This is the story of a small group of Jews, who, fleeing for their lives from Nazi persecution, found a welcoming haven in the Dominican Republic. The settlers arrived amid lush, tropical vegetation and could only describe this refuge as paradise. But they faced daunting problems. Middle-class, urban Europeans, they needed to learn a new language and acquire new skills while adjusting to a new climate and worrying about loved ones left behind in Europe. They created a Jewish community with a synagogue, built a school, and a thriving dairy industry, working side by side with Dominicans in an atmosphere that was distinguished by its lack of Anti-Semitism.
|Publisher:||Museum of Jewish Heritage|
|Edition description:||New Edition|
|Product dimensions:||6.32(w) x 8.92(h) x 0.76(d)|
About the Author
Marion A. Kaplan is Skirball Professor of Modern Jewish History at New York University. Robert Liberles is Professor of Modern Jewish History at Ben Gurion University in Beersheva, Israel. Steven Lowenstein is the Isadore Levine Professor of Jewish History at the University of Judaism. Trude Maurer is Professor of East European and Modern History, University of Goettingen.
Read an Excerpt
In 1940, a small group of harried Jewish refugees from Nazi-occupied Europe arrived in Sosúa, on the north coast of the Dominican Republic.[i] They had fled the ever-worsening, brutalizing persecutions that the Nazi regime had unleashed upon them, first in Germany, starting in 1933, then in Austria, with its annexation in 1938, and finally as Germany engulfed Europe in war, in 1939. Having lost their livelihoods, their educations, their homes, their personal freedoms, their physical safety, in sum, their human rights, to a government the viciousness of which they had never experienced and could never have imagined, the refugees had wandered Europe seeking a safe haven. Desperate to escape the radicalizing and horrifying fanaticism against the Jews, they eagerly accepted the Dominican Republic's offer to take them in as farmers. Urban, middle-class Europeans, about whom the description "unlikely farmers" would be an understatement, they nonetheless learned to cultivate land, raise animals, establish dairy and meat industries, and build a community on an abandoned banana plantation. The story of their everyday lives offers a fascinating vignette that illustrates their enormous energy, perseverance, and hopes. But just as important, it shows the crucial role of three supportive groups. The refugees could not have survived without the support of the Dominican government that offered them a shelter, the American Jewish philanthropists who organized and subsidized their escape and settlement, and the Dominican people who worked with and for them. Thus, this story will offer a kaleidoscope of views and voices that came together in the creation ofSosúa.
From the moment the Nazis came to power in 1933, Germany's economic, legal, and eventually physical attack on its Jewish population provoked mass flight. As German policies grew more radical and Germany first invaded and then annexed its neighbors, many Jews frantically looked for countries to take them in. At a moment of excruciating need, "in those black hours, the Dominican Republic...opened wide its doors ...." [ii] Dominican generosity stood out starkly against the prevailing mood at the Evian Conference in July 1938. Convened at Franklin Delano Roosevelt's behest in order to find new homes for Hitler's victims, the thirty-two countries gathered there "managed brilliantly to do nothing, except to give lip service .... Only one made a tangible offer."[iii] That nation, the Dominican Republic, led by the dictator, General Rafael Trujillo, offered to take in 100,000 refugees -- a staggering number for a small nation of 1.6 million -- although only a fraction of that total ever arrived. The tiny island nation promised "full freedom of religion" to the Jews and adhered to the spirit and letter of its promise. Ironically, Trujillo's dictatorship, a self-serving and murderous regime, offered refuge to some of Europe's hunted Jews. The Dominican government eagerly welcomed exactly those immigrants deemed "racially inferior" in Europe, in part because it had cruelly persecuted the Haitians at its border.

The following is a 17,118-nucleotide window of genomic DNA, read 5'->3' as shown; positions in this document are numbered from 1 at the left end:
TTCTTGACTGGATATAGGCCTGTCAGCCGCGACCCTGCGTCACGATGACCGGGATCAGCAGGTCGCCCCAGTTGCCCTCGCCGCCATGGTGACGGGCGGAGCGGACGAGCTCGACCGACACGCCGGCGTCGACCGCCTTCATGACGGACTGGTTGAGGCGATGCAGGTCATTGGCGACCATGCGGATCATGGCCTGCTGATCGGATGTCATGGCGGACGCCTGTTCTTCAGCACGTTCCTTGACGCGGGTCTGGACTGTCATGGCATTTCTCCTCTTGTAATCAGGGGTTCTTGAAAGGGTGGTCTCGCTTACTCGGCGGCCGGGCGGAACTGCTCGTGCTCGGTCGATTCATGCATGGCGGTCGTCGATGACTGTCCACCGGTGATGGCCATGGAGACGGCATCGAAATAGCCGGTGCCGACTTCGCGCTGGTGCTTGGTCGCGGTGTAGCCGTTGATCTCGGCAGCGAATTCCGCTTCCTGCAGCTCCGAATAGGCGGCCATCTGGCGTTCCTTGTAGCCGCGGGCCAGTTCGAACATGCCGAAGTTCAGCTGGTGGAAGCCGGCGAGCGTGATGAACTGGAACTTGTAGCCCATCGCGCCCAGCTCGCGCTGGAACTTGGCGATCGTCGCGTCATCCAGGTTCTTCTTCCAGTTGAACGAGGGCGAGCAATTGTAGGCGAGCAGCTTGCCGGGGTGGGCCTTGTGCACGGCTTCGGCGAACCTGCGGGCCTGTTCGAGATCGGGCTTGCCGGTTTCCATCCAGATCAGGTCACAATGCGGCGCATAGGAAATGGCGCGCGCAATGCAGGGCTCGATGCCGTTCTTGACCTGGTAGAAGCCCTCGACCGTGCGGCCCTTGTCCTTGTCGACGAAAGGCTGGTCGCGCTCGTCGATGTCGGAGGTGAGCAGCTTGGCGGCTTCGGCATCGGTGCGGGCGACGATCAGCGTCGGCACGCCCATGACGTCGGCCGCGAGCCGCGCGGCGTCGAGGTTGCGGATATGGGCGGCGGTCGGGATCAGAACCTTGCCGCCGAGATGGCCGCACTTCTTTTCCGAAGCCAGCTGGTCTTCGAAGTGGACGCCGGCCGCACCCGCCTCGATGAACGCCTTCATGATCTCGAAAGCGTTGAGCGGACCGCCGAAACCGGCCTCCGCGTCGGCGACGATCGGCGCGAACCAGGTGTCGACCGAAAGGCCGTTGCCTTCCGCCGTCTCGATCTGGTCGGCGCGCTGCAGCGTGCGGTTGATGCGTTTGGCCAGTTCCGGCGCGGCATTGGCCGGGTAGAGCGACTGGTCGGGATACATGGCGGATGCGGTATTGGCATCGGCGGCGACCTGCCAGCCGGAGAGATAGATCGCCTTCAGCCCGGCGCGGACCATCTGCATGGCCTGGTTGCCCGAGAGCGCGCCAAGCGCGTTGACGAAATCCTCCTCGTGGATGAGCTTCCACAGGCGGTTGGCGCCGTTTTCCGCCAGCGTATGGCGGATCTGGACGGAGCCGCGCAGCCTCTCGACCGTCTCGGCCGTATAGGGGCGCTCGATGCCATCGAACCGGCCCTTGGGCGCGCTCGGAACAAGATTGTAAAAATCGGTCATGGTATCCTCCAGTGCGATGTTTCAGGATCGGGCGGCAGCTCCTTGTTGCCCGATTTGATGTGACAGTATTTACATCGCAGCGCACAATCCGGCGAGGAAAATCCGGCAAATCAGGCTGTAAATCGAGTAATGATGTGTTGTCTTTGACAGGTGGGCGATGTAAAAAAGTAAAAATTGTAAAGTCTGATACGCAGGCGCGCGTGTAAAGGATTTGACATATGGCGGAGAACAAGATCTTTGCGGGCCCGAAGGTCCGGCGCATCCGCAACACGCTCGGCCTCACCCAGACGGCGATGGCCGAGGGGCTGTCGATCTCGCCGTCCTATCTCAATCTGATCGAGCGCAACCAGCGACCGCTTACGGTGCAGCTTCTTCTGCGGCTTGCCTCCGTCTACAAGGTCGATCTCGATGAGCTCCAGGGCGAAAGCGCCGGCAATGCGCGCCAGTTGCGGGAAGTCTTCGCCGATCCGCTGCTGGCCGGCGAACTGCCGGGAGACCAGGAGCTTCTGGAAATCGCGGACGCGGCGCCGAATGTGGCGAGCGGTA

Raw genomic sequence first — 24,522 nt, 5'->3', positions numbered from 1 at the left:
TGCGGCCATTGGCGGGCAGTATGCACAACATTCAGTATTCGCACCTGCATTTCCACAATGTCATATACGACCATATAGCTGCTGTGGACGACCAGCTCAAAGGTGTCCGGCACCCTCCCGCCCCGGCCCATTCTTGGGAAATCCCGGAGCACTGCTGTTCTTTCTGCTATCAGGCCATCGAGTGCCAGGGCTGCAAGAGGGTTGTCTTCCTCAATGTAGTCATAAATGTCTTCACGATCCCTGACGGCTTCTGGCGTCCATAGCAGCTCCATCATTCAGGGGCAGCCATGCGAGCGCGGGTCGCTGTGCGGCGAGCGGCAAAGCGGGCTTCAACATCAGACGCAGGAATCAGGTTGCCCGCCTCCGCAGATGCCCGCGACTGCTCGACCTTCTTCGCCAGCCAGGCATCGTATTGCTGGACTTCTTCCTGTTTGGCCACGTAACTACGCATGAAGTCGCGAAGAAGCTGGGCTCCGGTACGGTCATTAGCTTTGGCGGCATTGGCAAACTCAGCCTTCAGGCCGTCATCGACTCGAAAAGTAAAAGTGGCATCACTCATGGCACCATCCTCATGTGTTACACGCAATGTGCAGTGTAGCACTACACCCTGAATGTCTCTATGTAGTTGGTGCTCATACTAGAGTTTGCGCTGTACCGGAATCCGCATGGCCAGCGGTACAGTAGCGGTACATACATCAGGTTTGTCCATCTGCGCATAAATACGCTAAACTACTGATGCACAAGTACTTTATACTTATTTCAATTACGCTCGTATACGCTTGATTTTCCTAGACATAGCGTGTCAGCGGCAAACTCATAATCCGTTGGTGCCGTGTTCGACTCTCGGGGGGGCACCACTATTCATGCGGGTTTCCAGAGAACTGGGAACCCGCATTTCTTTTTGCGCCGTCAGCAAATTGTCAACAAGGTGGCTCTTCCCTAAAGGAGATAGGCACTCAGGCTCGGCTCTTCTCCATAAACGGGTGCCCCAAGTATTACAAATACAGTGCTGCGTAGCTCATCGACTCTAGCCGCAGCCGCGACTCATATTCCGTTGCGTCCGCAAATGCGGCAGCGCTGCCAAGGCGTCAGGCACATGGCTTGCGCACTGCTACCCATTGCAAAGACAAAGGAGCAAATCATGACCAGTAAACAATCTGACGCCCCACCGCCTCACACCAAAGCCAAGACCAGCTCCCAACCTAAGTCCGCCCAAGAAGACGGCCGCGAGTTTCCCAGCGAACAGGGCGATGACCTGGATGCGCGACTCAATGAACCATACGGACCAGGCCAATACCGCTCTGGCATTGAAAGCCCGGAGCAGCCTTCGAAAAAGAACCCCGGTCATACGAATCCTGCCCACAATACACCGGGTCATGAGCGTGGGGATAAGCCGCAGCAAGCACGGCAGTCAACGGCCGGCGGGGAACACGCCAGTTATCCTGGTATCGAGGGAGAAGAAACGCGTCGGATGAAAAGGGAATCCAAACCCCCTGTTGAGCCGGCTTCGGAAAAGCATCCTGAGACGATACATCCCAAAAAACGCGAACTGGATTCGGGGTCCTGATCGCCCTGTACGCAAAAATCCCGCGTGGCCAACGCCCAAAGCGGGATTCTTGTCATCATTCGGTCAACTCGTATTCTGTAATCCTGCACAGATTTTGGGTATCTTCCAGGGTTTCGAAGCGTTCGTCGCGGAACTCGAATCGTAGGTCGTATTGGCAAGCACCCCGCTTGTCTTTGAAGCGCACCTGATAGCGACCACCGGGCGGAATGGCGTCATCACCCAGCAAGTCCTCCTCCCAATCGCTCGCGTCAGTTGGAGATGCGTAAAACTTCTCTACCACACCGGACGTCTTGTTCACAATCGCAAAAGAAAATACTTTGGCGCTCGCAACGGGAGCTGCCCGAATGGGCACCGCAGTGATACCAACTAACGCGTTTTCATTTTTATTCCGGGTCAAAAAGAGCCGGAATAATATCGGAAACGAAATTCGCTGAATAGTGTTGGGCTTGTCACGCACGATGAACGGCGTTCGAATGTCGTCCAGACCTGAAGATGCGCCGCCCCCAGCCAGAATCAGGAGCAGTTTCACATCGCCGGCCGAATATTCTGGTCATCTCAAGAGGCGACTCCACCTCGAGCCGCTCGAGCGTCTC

But the Dominican government could not have sustained the refugees on its own. The American Jewish Joint Distribution Committee (JDC or more commonly known as the Joint), with its considerable financial resources and years of experience in rescue and rehabilitation, attempted to save Jews from the Nazi juggernaut.[iv] Its agricultural branch, the American Jewish Joint Agricultural Corporation, or Agro-Joint, originally created to establish Jewish colonies in the Soviet Union, set up a subsidiary, the Dominican Republic Settlement Association, or DORSA, once the Dominican government had tendered its offer to take in refugees. DORSA raised funds, hired experts, chose managers, selected refugees in Europe, booked their passages, and then trained the settlers. The United States, with Franklin Delano Roosevelt offering personal words of encouragement, briefly supported these endeavors in the Dominican Republic. Soon, however, the United States Department of State turned against the refugees, dashing hopes and creating a tragedy of missed opportunities. Its purposeful inaction caused enormous frustration among Jewish organizations, the Dominican government, and, most critically, the victims stranded in Europe.